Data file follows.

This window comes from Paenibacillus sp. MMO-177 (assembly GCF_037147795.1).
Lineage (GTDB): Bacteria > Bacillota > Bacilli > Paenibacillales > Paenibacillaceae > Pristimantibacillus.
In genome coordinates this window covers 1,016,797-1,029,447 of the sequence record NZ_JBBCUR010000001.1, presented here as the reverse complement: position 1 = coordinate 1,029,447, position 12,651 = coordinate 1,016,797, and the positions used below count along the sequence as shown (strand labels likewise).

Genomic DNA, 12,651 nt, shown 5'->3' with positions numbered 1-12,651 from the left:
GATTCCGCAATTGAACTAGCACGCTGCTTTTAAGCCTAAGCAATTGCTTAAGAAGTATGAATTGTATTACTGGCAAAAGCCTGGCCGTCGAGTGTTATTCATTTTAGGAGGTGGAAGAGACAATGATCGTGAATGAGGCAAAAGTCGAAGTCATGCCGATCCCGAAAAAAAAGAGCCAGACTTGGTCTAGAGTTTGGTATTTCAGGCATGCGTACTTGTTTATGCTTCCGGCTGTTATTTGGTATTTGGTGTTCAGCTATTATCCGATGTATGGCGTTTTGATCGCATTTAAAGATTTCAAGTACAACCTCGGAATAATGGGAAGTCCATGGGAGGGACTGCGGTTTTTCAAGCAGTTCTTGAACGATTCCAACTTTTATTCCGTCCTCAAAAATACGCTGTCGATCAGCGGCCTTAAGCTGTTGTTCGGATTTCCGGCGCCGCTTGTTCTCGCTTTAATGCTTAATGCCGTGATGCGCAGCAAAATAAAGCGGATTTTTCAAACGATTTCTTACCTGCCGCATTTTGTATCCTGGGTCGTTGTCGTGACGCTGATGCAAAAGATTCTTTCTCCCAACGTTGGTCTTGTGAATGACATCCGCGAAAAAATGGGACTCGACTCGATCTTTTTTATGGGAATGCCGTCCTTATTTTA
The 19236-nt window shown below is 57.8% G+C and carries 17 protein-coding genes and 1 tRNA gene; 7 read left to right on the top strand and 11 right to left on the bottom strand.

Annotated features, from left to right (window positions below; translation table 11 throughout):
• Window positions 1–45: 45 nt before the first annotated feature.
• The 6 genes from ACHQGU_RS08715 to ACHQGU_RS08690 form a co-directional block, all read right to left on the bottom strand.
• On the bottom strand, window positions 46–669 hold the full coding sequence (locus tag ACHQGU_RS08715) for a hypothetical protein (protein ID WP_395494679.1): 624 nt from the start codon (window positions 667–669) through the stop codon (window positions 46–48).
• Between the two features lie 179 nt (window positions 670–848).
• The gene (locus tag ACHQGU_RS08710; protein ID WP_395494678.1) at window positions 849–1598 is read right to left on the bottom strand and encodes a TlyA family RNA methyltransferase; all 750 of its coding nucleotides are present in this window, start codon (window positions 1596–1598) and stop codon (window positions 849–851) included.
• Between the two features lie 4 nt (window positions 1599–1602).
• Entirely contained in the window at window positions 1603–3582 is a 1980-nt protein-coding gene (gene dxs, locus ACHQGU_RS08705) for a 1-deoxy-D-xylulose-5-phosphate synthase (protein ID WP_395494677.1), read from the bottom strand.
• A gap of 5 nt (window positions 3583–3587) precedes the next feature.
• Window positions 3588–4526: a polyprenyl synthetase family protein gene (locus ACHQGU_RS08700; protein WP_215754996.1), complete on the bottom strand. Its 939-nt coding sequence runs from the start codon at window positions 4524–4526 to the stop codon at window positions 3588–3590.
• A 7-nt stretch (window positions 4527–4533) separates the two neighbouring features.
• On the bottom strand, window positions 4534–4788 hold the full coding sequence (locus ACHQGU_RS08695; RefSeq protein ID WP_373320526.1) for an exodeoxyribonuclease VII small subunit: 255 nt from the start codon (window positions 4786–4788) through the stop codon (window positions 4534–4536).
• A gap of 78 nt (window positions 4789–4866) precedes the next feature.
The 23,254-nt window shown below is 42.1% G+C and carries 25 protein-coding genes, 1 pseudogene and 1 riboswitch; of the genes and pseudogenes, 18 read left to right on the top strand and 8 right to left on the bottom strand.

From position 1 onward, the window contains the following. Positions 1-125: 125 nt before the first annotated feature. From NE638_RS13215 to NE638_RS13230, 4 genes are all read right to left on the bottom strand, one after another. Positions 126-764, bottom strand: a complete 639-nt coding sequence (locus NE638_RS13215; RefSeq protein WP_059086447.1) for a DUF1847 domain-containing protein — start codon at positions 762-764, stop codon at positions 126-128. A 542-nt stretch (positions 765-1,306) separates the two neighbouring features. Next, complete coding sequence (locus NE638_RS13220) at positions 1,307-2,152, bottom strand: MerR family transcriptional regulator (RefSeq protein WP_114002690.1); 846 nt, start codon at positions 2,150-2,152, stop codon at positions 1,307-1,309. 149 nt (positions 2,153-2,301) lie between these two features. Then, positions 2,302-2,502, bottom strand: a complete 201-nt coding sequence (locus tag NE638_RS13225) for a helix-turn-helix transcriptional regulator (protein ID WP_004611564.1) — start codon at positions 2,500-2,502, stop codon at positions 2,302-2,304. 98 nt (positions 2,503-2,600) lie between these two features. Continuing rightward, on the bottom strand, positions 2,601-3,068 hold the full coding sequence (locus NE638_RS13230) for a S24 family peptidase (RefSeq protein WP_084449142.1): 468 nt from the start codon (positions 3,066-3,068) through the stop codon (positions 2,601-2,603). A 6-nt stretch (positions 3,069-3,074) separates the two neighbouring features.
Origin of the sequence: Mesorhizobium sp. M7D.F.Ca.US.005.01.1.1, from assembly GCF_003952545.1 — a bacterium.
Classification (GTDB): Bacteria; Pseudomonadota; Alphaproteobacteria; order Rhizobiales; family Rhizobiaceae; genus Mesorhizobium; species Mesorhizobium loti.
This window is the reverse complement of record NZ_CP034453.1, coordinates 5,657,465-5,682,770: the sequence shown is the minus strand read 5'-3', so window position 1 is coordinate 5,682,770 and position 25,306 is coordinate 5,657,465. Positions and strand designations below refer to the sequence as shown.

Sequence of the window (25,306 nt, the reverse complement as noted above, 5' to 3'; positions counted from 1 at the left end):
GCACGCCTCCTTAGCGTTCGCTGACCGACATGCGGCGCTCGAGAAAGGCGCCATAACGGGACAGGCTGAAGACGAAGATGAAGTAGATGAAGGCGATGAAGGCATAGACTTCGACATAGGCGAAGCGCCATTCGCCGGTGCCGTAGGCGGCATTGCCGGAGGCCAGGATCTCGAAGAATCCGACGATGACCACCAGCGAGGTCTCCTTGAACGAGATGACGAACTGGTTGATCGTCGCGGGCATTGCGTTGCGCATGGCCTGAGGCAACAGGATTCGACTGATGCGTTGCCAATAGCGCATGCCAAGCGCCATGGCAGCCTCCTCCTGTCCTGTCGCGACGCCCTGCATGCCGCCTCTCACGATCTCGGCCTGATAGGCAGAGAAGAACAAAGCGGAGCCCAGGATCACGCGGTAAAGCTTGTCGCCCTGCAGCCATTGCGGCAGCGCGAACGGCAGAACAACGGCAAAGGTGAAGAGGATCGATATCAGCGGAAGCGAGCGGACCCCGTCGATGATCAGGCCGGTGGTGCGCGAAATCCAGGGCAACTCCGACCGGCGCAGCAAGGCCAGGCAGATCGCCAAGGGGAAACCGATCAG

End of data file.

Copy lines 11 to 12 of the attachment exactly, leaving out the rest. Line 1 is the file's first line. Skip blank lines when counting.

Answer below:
• Between the two features lie 179 nt (window positions 670–848).
• The gene (locus tag ACHQGU_RS08710; protein ID WP_395494678.1) at window positions 849–1598 is read right to left on the bottom strand and encodes a TlyA family RNA methyltransferase; all 750 of its coding nucleotides are present in this window, start codon (window positions 1596–1598) and stop codon (window positions 849–851) included.